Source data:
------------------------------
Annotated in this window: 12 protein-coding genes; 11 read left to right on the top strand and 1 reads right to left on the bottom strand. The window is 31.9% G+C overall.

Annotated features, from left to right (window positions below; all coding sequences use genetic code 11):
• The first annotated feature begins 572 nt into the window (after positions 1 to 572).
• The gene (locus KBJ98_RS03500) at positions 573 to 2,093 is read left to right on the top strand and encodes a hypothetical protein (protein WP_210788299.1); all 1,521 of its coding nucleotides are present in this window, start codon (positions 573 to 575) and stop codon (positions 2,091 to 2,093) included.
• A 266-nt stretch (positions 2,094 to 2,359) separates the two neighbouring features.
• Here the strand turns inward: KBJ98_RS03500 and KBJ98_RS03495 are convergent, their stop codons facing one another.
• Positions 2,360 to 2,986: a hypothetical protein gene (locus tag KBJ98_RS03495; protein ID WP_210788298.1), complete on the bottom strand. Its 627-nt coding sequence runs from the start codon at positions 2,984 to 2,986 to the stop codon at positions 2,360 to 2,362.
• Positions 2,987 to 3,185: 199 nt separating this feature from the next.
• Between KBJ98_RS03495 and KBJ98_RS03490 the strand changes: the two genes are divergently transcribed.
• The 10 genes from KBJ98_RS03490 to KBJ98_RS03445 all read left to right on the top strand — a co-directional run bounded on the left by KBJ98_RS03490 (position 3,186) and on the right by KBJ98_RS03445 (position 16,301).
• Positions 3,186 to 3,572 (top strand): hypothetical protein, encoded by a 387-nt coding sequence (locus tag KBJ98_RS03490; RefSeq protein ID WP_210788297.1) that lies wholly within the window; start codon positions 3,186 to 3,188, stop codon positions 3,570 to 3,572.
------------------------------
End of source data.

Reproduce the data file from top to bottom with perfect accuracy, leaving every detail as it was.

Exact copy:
Annotated in this window: 12 protein-coding genes; 11 read left to right on the top strand and 1 reads right to left on the bottom strand. The window is 31.9% G+C overall.

Annotated features, from left to right (window positions below; all coding sequences use genetic code 11):
• The first annotated feature begins 572 nt into the window (after positions 1 to 572).
• The gene (locus KBJ98_RS03500) at positions 573 to 2,093 is read left to right on the top strand and encodes a hypothetical protein (protein WP_210788299.1); all 1,521 of its coding nucleotides are present in this window, start codon (positions 573 to 575) and stop codon (positions 2,091 to 2,093) included.
• A 266-nt stretch (positions 2,094 to 2,359) separates the two neighbouring features.
• Here the strand turns inward: KBJ98_RS03500 and KBJ98_RS03495 are convergent, their stop codons facing one another.
• Positions 2,360 to 2,986: a hypothetical protein gene (locus tag KBJ98_RS03495; protein ID WP_210788298.1), complete on the bottom strand. Its 627-nt coding sequence runs from the start codon at positions 2,984 to 2,986 to the stop codon at positions 2,360 to 2,362.
• Positions 2,987 to 3,185: 199 nt separating this feature from the next.
• Between KBJ98_RS03495 and KBJ98_RS03490 the strand changes: the two genes are divergently transcribed.
• The 10 genes from KBJ98_RS03490 to KBJ98_RS03445 all read left to right on the top strand — a co-directional run bounded on the left by KBJ98_RS03490 (position 3,186) and on the right by KBJ98_RS03445 (position 16,301).
• Positions 3,186 to 3,572 (top strand): hypothetical protein, encoded by a 387-nt coding sequence (locus tag KBJ98_RS03490; RefSeq protein ID WP_210788297.1) that lies wholly within the window; start codon positions 3,186 to 3,188, stop codon positions 3,570 to 3,572.